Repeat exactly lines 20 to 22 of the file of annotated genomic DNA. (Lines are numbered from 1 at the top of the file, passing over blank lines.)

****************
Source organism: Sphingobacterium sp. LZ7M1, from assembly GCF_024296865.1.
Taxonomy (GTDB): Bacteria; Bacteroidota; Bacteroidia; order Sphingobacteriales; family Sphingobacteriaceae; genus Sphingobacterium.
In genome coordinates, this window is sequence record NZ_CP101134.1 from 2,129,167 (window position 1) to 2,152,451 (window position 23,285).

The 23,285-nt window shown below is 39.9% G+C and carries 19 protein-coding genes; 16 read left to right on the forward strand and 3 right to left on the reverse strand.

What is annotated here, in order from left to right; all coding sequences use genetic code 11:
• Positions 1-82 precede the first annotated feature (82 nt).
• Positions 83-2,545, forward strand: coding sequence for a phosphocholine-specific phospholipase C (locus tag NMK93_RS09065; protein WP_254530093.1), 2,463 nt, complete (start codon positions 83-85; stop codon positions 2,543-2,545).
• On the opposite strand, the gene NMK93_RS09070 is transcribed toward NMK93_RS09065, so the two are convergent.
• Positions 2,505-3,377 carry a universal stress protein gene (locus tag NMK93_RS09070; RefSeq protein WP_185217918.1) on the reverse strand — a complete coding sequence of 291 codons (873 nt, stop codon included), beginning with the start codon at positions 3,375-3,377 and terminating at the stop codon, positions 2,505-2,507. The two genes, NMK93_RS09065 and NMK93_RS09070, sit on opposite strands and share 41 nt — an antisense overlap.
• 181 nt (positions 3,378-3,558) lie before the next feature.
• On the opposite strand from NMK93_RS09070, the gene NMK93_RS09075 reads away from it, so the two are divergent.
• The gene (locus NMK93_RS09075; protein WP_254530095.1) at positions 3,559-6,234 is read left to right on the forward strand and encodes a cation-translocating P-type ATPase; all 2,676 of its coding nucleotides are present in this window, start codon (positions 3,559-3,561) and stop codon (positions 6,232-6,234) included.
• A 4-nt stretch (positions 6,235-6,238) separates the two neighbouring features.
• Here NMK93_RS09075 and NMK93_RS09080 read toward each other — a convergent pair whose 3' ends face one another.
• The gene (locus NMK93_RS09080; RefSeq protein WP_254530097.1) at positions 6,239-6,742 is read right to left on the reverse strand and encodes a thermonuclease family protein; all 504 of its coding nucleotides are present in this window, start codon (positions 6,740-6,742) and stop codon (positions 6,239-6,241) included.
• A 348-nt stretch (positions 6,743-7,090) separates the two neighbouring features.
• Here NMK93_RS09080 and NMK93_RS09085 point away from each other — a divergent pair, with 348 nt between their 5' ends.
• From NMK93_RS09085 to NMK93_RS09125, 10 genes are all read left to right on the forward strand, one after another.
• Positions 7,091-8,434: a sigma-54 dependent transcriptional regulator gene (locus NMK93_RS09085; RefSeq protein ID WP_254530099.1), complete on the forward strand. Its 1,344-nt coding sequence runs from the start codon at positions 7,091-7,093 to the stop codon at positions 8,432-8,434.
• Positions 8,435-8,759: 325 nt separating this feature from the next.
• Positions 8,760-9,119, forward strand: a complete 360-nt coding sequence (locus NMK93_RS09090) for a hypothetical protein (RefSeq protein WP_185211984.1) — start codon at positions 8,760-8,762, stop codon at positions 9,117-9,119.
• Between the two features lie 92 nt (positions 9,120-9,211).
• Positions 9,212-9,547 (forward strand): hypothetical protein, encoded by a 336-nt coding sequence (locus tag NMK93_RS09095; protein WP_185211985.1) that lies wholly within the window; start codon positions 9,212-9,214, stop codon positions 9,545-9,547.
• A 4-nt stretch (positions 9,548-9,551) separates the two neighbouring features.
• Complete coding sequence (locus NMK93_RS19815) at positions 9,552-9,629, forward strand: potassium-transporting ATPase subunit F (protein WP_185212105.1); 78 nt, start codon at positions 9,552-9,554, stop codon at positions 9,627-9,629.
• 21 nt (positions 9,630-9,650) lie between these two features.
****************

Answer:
• Positions 8,435-8,759: 325 nt separating this feature from the next.
• Positions 8,760-9,119, forward strand: a complete 360-nt coding sequence (locus NMK93_RS09090) for a hypothetical protein (RefSeq protein WP_185211984.1) — start codon at positions 8,760-8,762, stop codon at positions 9,117-9,119.
• Between the two features lie 92 nt (positions 9,120-9,211).